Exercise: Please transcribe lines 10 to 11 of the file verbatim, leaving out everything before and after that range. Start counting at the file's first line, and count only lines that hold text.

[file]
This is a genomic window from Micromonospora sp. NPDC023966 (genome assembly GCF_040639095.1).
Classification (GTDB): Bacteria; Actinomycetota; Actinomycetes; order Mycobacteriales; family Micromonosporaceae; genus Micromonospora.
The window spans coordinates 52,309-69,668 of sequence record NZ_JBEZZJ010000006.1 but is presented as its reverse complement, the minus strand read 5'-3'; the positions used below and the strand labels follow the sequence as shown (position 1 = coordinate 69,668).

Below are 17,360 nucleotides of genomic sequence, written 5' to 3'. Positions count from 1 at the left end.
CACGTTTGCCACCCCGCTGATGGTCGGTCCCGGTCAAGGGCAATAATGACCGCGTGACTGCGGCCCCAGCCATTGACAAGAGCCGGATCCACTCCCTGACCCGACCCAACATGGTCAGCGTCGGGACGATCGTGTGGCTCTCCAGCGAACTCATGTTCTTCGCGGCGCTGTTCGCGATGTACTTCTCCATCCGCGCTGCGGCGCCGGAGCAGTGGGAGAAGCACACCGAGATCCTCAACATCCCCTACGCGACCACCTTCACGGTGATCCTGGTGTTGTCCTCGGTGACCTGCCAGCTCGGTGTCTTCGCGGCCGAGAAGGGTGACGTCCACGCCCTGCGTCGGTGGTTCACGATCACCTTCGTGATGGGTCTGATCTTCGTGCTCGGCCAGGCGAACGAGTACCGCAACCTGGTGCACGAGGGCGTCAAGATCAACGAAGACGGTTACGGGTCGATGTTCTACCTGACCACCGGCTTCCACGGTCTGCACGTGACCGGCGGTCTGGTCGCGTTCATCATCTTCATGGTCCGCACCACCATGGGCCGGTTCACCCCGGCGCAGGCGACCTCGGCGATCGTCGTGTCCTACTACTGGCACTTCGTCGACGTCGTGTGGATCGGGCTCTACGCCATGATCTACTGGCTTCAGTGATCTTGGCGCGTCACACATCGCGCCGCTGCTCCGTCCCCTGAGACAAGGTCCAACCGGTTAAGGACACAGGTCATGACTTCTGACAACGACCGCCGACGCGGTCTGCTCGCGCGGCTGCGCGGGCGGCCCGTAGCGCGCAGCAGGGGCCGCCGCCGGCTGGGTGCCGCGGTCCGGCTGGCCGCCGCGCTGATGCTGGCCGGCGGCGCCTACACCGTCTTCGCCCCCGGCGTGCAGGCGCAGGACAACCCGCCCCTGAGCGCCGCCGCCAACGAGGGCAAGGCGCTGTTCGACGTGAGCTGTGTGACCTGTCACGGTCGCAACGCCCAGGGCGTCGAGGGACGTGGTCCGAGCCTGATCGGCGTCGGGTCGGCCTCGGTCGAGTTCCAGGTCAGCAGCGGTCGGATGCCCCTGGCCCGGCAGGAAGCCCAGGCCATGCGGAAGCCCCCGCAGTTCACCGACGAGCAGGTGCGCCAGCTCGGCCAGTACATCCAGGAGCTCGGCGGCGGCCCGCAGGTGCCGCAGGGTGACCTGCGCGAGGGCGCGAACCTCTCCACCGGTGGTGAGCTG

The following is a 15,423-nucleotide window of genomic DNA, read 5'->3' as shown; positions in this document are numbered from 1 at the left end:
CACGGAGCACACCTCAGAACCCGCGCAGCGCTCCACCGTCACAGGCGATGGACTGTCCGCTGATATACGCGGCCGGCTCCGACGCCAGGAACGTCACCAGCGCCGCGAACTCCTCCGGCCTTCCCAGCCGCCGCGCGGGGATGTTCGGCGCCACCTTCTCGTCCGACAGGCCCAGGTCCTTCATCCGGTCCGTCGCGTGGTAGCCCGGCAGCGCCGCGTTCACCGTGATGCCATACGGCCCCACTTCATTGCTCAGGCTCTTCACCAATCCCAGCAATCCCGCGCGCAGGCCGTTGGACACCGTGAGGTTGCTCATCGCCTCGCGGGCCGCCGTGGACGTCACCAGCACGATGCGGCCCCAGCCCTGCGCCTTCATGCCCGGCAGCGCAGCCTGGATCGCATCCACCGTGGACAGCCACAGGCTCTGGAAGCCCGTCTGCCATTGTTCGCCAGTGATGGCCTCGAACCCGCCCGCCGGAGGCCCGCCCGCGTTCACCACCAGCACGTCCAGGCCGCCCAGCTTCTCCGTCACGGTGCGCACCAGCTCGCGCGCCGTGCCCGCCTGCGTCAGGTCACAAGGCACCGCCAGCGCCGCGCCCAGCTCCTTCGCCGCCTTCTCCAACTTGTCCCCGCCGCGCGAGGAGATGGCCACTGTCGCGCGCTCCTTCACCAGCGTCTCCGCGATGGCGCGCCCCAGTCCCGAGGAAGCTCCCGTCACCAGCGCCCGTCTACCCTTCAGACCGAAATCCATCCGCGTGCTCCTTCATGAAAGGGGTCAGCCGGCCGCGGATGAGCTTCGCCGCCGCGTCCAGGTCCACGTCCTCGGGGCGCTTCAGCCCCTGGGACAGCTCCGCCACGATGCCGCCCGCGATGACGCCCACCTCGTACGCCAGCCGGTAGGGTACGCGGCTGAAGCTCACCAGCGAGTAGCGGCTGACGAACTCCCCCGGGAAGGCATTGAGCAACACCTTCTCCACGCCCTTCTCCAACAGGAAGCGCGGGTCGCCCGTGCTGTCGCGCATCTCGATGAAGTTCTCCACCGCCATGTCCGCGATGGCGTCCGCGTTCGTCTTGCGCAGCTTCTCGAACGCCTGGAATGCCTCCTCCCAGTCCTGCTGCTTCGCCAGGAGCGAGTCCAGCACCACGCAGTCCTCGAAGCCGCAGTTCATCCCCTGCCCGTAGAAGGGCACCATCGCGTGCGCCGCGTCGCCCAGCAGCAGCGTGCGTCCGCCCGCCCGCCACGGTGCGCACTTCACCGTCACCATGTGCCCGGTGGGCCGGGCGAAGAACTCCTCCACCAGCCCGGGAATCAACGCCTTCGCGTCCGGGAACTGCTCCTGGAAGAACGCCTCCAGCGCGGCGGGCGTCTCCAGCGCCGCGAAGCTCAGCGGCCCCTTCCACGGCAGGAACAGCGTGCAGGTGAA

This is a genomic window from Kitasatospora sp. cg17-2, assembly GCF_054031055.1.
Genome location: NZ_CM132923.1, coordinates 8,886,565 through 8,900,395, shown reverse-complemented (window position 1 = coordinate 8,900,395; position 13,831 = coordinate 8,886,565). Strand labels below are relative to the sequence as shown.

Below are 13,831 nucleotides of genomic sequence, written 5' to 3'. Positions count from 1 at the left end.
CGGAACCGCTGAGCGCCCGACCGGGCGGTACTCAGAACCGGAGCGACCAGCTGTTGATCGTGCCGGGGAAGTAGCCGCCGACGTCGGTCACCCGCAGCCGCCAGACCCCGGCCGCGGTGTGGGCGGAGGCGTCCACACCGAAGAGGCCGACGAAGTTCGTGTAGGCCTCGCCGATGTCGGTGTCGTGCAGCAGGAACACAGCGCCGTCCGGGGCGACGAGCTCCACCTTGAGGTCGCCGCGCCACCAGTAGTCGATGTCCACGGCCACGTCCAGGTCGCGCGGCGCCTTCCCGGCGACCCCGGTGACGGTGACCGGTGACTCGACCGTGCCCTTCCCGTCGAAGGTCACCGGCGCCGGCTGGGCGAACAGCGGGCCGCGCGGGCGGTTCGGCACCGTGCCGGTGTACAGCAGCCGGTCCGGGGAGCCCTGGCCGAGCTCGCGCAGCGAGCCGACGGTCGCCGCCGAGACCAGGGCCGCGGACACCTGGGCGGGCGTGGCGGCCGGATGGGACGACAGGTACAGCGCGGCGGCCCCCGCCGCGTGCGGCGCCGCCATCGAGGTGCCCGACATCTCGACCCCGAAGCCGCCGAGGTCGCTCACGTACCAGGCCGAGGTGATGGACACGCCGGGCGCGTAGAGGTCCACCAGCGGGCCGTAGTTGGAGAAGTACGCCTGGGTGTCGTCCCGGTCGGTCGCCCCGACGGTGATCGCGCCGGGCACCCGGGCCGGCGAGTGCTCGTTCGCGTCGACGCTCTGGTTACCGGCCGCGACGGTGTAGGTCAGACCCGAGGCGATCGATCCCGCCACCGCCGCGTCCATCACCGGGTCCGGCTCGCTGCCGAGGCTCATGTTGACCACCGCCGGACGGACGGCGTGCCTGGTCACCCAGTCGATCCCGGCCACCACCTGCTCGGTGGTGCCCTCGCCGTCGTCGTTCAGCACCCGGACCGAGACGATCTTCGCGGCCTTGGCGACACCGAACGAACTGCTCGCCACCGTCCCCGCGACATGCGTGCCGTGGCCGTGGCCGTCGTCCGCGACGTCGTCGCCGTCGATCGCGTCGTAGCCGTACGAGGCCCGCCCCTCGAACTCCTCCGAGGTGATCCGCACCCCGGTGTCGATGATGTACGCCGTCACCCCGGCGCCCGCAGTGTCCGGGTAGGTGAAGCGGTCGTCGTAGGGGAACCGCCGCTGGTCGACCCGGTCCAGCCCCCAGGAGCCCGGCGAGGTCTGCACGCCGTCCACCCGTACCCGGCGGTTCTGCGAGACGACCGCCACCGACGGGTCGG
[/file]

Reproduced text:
Below are 13,831 nucleotides of genomic sequence, written 5' to 3'. Positions count from 1 at the left end.
CGGAACCGCTGAGCGCCCGACCGGGCGGTACTCAGAACCGGAGCGACCAGCTGTTGATCGTGCCGGGGAAGTAGCCGCCGACGTCGGTCACCCGCAGCCGCCAGACCCCGGCCGCGGTGTGGGCGGAGGCGTCCACACCGAAGAGGCCGACGAAGTTCGTGTAGGCCTCGCCGATGTCGGTGTCGTGCAGCAGGAACACAGCGCCGTCCGGGGCGACGAGCTCCACCTTGAGGTCGCCGCGCCACCAGTAGTCGATGTCCACGGCCACGTCCAGGTCGCGCGGCGCCTTCCCGGCGACCCCGGTGACGGTGACCGGTGACTCGACCGTGCCCTTCCCGTCGAAGGTCACCGGCGCCGGCTGGGCGAACAGCGGGCCGCGCGGGCGGTTCGGCACCGTGCCGGTGTACAGCAGCCGGTCCGGGGAGCCCTGGCCGAGCTCGCGCAGCGAGCCGACGGTCGCCGCCGAGACCAGGGCCGCGGACACCTGGGCGGGCGTGGCGGCCGGATGGGACGACAGGTACAGCGCGGCGGCCCCCGCCGCGTGCGGCGCCGCCATCGAGGTGCCCGACATCTCGACCCCGAAGCCGCCGAGGTCGCTCACGTACCAGGCCGAGGTGATGGACACGCCGGGCGCGTAGAGGTCCACCAGCGGGCCGTAGTTGGAGAAGTACGCCTGGGTGTCGTCCCGGTCGGTCGCCCCGACGGTGATCGCGCCGGGCACCCGGGCCGGCGAGTGCTCGTTCGCGTCGACGCTCTGGTTACCGGCCGCGACGGTGTAGGTCAGACCCGAGGCGATCGATCCCGCCACCGCCGCGTCCATCACCGGGTCCGGCTCGCTGCCGAGGCTCATGTTGACCACCGCCGGACGGACGGCGTGCCTGGTCACCCAGTCGATCCCGGCCACCACCTGCTCGGTGGTGCCCTCGCCGTCGTCGTTCAGCACCCGGACCGAGACGATCTTCGCGGCCTTGGCGACACCGAACGAACTGCTCGCCACCGTCCCCGCGACATGCGTGCCGTGGCCGTGGCCGTCGTCCGCGACGTCGTCGCCGTCGATCGCGTCGTAGCCGTACGAGGCCCGCCCCTCGAACTCCTCCGAGGTGATCCGCACCCCGGTGTCGATGATGTACGCCGTCACCCCGGCGCCCGCAGTGTCCGGGTAGGTGAAGCGGTCGTCGTAGGGGAACCGCCGCTGGTCGACCCGGTCCAGCCCCCAGGAGCCCGGCGAGGTCTGCACGCCGTCCACCCGTACCCGGCGGTTCTGCGAGACGACCGCCACCGACGGGTCGG